Our safe haven felt distinctly unsafe. Gate locked, we ate by ourselves that night, cuddled and lost ourselves in the new Perry Mason on HBO. I tossed and turned. The marathon all-day rosé had me getting up on the hour. Steve brought some fresh brewed coffee to the outer deck. We wiped the dew soaked Sunbrella fabric. The robins chirping away fled as the annoying giant black crows descended. I kept picking at a chipped nail and wondered where I had misplaced my file – my “go to” tool to relieve anxiety instead of biting them. I checked my text messages before my now predictable NY Times depressing Covid update. The rock that had been thrown through the window now felt more like a Molotov cocktail. Instagram lit up with a picture of hundreds of shirtless guys who had been partying the night away. Messages and hash tags this time read: “Fuck your mask, fuck your social distancing, fuck your vaccine…#fireislandpines, #beachlife, #coronivirus.” Why? Gays are better than this. We aren’t those straight irresponsible Covid-idiots in Florida and Texas. My coffee started repeating. The Pines reputation burst into flames. Within hours every major news and social media platform seized on the misbehaving as their lead story. Video of the beach party revealed a self-proclaimed rebel spewing, “I have Covid. I don’t give a shit. I hope I spread it.” NBC, CBS, ABC, CNN, SKY and the BBC repeated his proclamation and these distressing images over and over. We wanted to crawl in to a hole. Friends and family near and far checked in. “Are you safe? What the hell is going on?”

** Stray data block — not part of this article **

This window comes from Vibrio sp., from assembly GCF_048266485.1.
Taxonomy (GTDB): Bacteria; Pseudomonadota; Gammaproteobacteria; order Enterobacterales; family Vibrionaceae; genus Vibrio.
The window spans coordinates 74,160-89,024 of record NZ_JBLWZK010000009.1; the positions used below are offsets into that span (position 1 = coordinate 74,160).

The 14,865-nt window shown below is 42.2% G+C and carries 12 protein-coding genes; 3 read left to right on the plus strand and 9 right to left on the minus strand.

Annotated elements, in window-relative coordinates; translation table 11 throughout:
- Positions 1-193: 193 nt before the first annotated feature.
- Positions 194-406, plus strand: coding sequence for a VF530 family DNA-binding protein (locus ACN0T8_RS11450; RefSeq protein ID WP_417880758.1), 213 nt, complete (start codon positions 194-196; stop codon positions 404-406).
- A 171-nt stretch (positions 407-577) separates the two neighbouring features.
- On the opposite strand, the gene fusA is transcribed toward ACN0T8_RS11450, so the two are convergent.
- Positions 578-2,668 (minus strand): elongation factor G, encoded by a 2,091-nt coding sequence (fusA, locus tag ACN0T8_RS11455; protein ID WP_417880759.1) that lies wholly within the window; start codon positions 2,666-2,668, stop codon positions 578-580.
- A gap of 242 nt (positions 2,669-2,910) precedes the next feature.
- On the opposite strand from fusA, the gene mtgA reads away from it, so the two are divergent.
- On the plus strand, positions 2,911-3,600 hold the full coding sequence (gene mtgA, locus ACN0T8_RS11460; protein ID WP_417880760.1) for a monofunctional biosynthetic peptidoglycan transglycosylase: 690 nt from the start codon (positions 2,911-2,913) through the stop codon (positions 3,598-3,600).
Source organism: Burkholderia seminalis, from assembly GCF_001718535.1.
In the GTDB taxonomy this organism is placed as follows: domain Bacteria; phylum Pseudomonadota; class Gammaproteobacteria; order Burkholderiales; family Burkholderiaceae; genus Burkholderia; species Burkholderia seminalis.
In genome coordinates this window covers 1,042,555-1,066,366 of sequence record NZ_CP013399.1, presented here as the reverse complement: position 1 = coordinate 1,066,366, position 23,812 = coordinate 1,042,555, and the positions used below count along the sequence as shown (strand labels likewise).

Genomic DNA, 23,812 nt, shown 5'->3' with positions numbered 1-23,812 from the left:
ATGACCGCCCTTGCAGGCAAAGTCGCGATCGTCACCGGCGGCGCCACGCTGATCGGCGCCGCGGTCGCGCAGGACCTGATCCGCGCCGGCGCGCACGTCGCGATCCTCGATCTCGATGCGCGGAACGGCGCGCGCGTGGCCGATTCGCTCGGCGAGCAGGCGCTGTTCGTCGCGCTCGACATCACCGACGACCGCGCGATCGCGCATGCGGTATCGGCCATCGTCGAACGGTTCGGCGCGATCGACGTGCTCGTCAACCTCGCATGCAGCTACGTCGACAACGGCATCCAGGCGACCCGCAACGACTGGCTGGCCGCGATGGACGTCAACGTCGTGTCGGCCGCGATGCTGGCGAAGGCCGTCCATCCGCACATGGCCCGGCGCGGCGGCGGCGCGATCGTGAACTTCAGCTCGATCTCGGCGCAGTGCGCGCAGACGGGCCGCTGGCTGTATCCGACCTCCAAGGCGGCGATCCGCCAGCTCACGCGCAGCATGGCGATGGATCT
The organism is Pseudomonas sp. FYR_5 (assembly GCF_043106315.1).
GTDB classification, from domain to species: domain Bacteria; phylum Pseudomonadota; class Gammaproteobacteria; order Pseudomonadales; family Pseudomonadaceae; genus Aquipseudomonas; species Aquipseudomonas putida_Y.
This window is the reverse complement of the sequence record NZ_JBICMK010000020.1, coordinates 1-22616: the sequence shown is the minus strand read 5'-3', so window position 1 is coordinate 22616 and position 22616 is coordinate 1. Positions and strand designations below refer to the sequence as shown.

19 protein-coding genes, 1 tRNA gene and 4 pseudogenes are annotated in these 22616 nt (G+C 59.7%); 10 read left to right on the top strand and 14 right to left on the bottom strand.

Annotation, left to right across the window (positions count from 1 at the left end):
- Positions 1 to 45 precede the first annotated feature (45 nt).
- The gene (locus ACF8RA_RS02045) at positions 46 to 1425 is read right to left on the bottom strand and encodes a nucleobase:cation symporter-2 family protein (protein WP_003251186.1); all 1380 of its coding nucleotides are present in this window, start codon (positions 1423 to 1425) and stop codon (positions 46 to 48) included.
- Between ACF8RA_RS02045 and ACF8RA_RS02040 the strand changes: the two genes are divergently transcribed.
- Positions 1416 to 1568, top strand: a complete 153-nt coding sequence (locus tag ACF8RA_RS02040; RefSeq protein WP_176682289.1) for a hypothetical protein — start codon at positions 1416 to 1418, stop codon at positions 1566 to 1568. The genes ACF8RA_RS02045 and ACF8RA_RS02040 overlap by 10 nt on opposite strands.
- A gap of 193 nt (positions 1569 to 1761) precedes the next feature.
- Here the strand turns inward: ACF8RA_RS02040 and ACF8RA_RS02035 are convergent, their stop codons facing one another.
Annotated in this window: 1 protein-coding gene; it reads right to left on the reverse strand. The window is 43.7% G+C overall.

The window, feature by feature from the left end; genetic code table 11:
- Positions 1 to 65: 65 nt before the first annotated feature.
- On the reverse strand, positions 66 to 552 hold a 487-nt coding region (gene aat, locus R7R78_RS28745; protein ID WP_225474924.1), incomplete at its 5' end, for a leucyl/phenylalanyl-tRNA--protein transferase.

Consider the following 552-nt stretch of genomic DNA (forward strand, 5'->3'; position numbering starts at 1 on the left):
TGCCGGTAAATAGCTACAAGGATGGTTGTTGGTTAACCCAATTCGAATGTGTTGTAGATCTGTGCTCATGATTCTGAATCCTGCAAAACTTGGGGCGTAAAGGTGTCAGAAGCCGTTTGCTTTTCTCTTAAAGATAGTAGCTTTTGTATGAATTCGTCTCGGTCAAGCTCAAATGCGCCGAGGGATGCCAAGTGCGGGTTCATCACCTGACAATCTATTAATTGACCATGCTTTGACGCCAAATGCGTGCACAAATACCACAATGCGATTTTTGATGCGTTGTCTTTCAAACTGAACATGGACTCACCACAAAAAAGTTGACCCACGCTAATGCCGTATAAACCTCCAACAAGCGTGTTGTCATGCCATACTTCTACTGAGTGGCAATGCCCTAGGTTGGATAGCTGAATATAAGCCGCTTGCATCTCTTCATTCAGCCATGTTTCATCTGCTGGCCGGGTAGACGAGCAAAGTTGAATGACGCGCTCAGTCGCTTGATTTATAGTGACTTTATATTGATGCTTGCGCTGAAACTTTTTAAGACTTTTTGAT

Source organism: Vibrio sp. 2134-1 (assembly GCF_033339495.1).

Gates locked. The island seemed much quieter. Nervous chatter could be heard in the outdoor grocery lineup among those waiting six feet apart and wearing masks – despair, embarrassment and anger in everyone’s eyes. Our collective twelve weeks of isolation in the city and four weeks of re-entering the world in our beloved home had been blown away. Were we that naive? Surely our own would be better? Had the AIDS epidemic not taught us anything? My generation barely survived it. Theirs seemed to have forgotten it. They may look good in a Speedo with an oversized mask, but ignorance and selfishness couldn’t be concealed.
I started boiling the pearl barley for my Egyptian Barley Salad with Pomegranate for our planned vegetarian meal with new friends. A sure lunch favorite. I had worked hard to score hazelnuts for my Carrot and Fennel salad. The hydrangeas Steve had cut held up well through the week. We longed for a sense of normalcy reclaiming our “social contract” with an outdoor distancing rendezvouses. Bing. A text message, “Sorry guys. Last weekend’s events rattled us. We don’t feel comfortable…” I replied. “We know how you feel. The barley will keep. Lunch will have to wait.”